The PLL's second season never got started. Rabil and brother Mike, co-founders of the seven-team, tour-based league, had to shift into overdrive to come up with a viable plan after the sports world came to a screeching halt in March.
The Rabils mulled about a dozen different scenarios, and after talks with NBC, league commissioners, and health officials they opted for a 16-day tournament that will be played at Utah’s Zions Bank Stadium with no fans. Players and staff will be tested for COVID-19 and sequestered under strict quarantine during down time.
Action begins Saturday, and the players are eager for the opportunity. “It’s been weird not playing lacrosse," said Connor Fields, a star in college at Albany (N.Y.) and now one of the league's marquee players after a standout first season. "I think we’re all pretty excited about playing again. We’d rather be out there playing and competing for a championship than staying home.”
The tournament represents an important moment for lacrosse. Broadcast partner NBC will air all 20 PLL games live across its various platforms in desirable time slots originally reserved for the postponed Tokyo Olympics.
“Seeing one of your windows that’s condensed over a 16-day period will feel like March Madness or the World Cup,” said Paul Rabil, who starred in college at Johns Hopkins and in the rival Major League Lacrosse before forming the PLL. "It’s one of those things that is fraught with anxiety and trauma that our country has been in during this global pandemic. We are sometimes given an opportunity to find the silver lining. For us as a sport and as a league, being able to find a solution that will give us more exposure than we would have ever dreamed of having I think is something that we’re really excited about, our players are excited about, I think the fans are excited about.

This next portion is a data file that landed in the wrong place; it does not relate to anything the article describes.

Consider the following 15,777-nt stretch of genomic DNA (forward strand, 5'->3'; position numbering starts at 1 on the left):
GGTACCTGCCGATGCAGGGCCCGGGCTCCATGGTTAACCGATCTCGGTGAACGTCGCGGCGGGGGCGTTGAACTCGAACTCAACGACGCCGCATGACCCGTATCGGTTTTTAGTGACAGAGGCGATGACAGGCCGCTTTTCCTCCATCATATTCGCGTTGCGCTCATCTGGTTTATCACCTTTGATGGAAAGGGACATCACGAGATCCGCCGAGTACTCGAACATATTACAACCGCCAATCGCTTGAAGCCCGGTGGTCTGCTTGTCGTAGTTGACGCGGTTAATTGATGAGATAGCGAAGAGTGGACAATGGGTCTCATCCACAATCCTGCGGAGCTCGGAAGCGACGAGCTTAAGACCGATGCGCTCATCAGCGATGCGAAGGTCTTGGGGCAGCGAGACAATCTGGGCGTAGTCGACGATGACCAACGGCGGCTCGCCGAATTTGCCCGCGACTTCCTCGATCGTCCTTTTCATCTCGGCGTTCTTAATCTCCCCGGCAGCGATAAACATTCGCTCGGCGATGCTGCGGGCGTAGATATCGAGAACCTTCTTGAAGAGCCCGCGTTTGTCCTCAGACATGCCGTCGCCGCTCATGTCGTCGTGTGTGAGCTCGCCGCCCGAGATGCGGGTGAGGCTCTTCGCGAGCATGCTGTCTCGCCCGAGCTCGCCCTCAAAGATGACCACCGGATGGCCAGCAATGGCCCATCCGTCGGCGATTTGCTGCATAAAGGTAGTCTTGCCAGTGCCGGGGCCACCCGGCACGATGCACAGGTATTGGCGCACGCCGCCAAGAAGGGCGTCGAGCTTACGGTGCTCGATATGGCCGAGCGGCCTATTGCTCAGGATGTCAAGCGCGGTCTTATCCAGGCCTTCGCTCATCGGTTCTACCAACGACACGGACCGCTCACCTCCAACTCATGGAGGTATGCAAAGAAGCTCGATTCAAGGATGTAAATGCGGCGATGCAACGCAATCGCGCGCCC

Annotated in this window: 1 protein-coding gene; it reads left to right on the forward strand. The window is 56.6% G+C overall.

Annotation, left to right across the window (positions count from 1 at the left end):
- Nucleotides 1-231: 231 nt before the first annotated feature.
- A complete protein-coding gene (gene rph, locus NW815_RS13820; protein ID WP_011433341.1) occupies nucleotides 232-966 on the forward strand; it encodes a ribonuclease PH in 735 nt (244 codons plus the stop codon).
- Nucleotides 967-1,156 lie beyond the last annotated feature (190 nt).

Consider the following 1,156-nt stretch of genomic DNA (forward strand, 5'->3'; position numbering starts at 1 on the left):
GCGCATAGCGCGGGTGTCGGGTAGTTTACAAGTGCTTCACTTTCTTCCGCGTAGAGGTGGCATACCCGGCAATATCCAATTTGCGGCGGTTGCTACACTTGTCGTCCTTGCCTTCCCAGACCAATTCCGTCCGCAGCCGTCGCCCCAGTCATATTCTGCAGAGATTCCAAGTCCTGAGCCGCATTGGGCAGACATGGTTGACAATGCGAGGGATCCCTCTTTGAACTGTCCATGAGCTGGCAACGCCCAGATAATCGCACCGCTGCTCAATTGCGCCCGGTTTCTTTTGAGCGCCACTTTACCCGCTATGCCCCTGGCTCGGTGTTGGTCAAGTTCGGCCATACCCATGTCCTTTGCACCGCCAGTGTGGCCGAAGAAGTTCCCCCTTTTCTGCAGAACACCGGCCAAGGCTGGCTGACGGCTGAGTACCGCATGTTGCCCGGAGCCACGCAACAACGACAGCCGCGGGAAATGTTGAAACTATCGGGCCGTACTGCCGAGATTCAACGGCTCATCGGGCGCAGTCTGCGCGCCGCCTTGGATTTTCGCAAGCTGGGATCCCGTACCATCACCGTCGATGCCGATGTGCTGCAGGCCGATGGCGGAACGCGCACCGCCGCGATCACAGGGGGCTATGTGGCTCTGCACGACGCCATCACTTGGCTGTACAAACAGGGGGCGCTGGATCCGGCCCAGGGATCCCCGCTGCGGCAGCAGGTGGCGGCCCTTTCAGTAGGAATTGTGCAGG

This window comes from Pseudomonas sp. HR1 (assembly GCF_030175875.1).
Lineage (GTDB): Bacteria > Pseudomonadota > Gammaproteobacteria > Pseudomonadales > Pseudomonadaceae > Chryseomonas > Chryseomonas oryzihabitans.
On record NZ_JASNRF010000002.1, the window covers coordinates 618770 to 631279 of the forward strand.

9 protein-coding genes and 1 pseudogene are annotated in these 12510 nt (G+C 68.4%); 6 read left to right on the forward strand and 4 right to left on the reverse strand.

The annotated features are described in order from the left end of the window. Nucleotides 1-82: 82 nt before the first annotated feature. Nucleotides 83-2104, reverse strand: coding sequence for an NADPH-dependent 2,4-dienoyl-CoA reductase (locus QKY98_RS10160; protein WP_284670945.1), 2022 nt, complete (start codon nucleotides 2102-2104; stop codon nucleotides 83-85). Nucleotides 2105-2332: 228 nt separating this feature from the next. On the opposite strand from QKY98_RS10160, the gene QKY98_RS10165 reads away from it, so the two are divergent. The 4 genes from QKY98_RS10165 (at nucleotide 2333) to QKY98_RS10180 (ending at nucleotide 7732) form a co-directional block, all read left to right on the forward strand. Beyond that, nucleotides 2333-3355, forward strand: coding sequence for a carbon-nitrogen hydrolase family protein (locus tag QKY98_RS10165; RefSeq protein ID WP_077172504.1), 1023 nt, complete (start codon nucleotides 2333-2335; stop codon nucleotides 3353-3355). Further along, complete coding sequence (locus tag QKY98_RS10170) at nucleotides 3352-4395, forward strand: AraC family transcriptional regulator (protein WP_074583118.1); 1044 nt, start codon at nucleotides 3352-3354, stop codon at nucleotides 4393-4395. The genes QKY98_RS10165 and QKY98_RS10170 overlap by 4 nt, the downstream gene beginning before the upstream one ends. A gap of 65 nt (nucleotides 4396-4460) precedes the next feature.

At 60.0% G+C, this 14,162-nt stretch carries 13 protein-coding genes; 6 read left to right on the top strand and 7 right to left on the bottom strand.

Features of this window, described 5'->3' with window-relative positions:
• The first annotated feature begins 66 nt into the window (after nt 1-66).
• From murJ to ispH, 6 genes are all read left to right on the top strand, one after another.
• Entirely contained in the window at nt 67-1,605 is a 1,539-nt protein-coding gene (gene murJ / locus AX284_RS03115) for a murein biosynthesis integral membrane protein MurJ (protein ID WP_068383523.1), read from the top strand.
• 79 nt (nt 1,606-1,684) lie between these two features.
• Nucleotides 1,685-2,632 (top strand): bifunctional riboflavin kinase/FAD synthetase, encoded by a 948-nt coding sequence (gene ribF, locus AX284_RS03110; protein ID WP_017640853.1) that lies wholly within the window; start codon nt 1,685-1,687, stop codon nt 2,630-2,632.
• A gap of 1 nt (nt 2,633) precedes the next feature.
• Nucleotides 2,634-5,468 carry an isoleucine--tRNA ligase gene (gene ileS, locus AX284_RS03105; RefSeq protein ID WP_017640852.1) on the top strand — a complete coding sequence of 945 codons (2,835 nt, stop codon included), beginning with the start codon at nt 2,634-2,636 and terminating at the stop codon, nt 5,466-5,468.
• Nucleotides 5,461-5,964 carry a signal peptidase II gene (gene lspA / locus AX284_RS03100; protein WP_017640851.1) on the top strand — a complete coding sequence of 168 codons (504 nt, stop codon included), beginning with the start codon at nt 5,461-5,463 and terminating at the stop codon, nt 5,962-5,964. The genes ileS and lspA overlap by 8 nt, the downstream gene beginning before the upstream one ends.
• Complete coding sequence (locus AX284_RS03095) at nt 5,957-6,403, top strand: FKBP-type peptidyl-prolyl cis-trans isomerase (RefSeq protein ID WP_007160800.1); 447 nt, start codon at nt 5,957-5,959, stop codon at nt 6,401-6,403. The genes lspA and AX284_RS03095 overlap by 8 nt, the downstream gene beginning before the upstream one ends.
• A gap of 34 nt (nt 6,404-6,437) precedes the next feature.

"We feel that lacrosse is the greatest game in the world, but if you can’t shout that out from the top of a mountain or at least be in front of 100 million homes, no one’s going to know.” Major League Lacrosse also is conducting a tournament this week without fans at Navy-Marine Corps Memorial Stadium in Annapolis, Maryland, to crown its 20th champion. Games are being broadcast on ESPN networks.
The PLL has created a different version of lacrosse in an effort to make the game more exciting and more appealing, especially to younger fans. Among the changes are a field shortened by 10 yards taken from the middle of the normal 110-yard length to create more chances for transition and scoring, and shortened playing time and shot clock duration. The league also developed a new partnership with sports betting provider DraftKings for the championship tournament to encourage fan engagement.
That's all a far cry from the version Native Americans played 400 years ago, which could feature teams of 100 men — or as many as 1,000 — on fields stretching for miles. But it works for fans who like a fast pace and goals that often come in bunches.
“One of our many objectives when we launched the PLL was to not only service the lacrosse fan in a way that they’ve never seen the pro game before, but also go after new fans,” said Paul Rabil, at 34 still a star on the field for his team, Atlas. "This is that moment.”
The Rabils also have developed a strong social media presence and made mic'd-up players the norm so they can comment live after big plays. The PLL uses as many as 15 cameras to shoot the action, giving the audience bird's-eye views of every big play.
“Whenever we expose our best athletes, it is a credible opportunity to spread the good word about how exciting our sport is,” said Steve Stenersen, president and CEO of U.S. Lacrosse, the sport's national governing body. "Showcasing the best athletes at the highest level and trying to maximize marketing exposure and media exposure of our best athletes is invaluable.”
Lacrosse has twice been a medal sport in the Summer Olympics (1904 and 1908) and last appeared in the 1948 Games as a demonstration sport. There’s a push afoot to get it in the 2028 Los Angeles Games.
“The sport is becoming more and more relevant and it continues to build a following ... around the world,” said Jim Scherr, chief executive of World Lacrosse. “We have some cause for optimism, but we don’t take anything for granted.”
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